A Corbett in the Clouds: The Merrick

Although we were exactly 24 hours off what was fantastic weather, Sarah and I decided to head to the Galloway Forest Park for a spot of hill walking in a completely new area. We opted for The Merrick, Scotland’s most southerly Corbett and the tallest mountain in the Southern Uplands at 843m. We didn’t see a single thing for most of the day, but after visiting the summit, this hill could perhaps be in the running for a future summit camp! This was my 8th Corbett, so slowly getting there…

[June 2017]

With nearly 9 miles walking ahead of us and a couple of hours each way in the car to reach Loch Trool – the start point for our walk – we set off bright and early and reached the car park near the loch just before 1000. It was very difficult to avoid the swarms of midges awating our arrival, so we quickly laced our boots, grabbed our packs and set off on the hour, heading up the well constructed track towards Culsharg bothy, which follows the very picturesque Buchan Burn.

Easy going to start the day
Not much chance of seeing anything

The going was initially quite tricky, with damp and slippy boulders surrounded by puddles making up the path for some distance. We made slow and steady progress to the bothy where we stopped for a couple of minutes to rehydrate as although the weather was cloudy, the air was still very warm and humid – great walking weather…

We pushed on and began the hard slog through woodland following another rocky and slippy path, but soon found ourselves above the tree line, met with a much needed and very refreshing breeze to keep the army of midges at bay. Stopping once more, we pressed on again and soon reached what appeared to be a fairly recently developed section of gravel path, which meant we made good progress towards Benyellary on our way to the day’s objective.

Poor visibility, but a good path at least

Once on the ridge, the well constructed path disappeared but a dry-stone wall can be seen that goes over Benyellary and can be followed until around half a mile short of the summit of the Merrick. In a whiteout, this would have been a fantatsic navigation aid, but there were signs of footprints and a well worn path in places, so despite the cloud we had little trouble navigating.

Before long we had reached the point where the wall disappeared away from the path – which could still be seen quite clearly – so we stopped once more for a final drink of water before pressing on to the summit. The gradient the whole way had never been too steep (other than the wooded section) and it was no different on approach to the summit, so we made good progress and reached the trig point at 1230, 2 and a half hours after setting off. We took a couple of summit photos and turned back into the cloud to make our way off the summit to find a spot to eat.

Sarah at the summit
Me at the summit, apologies for this wild “outdoor face”!

As well as being cloudy, the wind had also started to pick up, so we decided on a higher section of wall and huddled behind it in the lee of the wind to scoff a couple of sandwiches, before setting off once more back to the car. The cloud was now beginning to tease us by lifting and lowering and giving us glimpses to the north over more of the Galloway Forest Park, but the summit was still very much in cloud, so we hadn’t picked the wrong time of day.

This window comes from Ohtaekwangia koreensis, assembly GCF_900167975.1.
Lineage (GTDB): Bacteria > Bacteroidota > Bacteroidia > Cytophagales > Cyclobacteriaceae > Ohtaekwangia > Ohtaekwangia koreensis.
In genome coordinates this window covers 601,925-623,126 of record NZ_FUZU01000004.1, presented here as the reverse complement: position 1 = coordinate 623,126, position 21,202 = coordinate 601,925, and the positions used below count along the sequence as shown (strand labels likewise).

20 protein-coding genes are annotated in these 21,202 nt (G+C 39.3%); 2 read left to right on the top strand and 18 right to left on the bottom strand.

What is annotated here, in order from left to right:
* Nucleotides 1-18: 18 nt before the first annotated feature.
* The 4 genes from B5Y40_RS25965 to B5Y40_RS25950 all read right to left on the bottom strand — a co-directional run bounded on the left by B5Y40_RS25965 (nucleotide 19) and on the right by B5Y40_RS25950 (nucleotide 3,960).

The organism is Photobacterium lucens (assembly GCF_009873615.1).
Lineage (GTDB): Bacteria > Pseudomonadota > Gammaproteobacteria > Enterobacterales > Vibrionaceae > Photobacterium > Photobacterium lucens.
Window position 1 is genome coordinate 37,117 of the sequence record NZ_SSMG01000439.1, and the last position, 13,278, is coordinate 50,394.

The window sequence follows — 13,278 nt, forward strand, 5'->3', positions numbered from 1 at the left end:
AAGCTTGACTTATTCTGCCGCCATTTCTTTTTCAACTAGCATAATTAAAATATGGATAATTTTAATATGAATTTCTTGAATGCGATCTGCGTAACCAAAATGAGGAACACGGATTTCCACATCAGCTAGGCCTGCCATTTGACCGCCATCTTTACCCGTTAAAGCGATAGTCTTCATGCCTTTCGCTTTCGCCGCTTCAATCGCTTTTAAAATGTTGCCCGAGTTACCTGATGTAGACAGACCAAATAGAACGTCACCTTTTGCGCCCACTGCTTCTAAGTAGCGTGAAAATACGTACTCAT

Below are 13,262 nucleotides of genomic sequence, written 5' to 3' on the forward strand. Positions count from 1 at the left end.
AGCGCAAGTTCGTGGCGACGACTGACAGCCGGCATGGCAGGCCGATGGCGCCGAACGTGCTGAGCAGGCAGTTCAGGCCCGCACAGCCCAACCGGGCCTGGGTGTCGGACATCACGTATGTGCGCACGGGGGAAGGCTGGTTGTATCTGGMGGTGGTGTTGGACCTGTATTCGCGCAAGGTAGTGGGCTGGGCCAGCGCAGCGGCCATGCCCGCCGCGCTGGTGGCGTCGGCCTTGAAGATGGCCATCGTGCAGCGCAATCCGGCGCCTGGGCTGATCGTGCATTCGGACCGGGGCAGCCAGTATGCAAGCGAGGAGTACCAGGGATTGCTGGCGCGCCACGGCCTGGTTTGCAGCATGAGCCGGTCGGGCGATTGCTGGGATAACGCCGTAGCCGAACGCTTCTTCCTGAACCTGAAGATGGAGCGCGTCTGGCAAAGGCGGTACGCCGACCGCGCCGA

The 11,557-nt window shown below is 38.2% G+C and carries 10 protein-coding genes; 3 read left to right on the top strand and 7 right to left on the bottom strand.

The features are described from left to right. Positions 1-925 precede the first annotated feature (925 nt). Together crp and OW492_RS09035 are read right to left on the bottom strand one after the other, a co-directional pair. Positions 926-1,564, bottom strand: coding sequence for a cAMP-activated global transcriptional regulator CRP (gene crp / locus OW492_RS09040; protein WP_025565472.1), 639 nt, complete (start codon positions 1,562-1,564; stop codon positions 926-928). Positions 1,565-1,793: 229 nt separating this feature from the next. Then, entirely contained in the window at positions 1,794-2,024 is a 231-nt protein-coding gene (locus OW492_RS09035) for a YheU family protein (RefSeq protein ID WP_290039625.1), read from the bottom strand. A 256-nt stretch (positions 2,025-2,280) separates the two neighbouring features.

Due to not being terribly steep, progress downhill was very good and we were soon over Benyellary once more and back down the well made path to the top of the tree line, where we stopped once more for some water and some photos as the clouds to the south had now lifted slightly, giving us good views of the hills and valleys beyond. We set off into the trees again and soon reached the “bothy” at Culsharg where this time we decided to go and have a look. Sadly, there were a few bags of rubbish – mostly beer cans – in the corner of one room and some bits and pieces lying around in the other. Only being a little over a mile from the car park at Loch Trool makes it the perfect hiding spot for those wishing a party in the “wild” I suppose, but this amount of rubbish simply ruins the wild feel of the place and encourages pests, so we didn’t hang around long and set off once more on the final stretch towards the car after what had been a pretty tiring day.

Clouds clearing on the descent
The “bothy” at Culsharg

Just before the car park, we turned off the road at the start of the path signed for The Merrick and took a detour to “Bruce’s stone” a monument dedicated to the battle of Glen Trool between Scotland and England in 1307. Now that the cloud had lifted slightly, we were rewarded with lovely views over Loch Trool so we took a few photos before heading back to the car, now exhausted from a very warm and humid day in the hills.

Loch Trool panorama from Bruce’s Stone

We chucked our gear in the car, ditched the boots and set off home after what was a great day in an area of Scotland that I’m now desperate to explore more of! Hopefully next time we’ll be a bit luckier with the weather!

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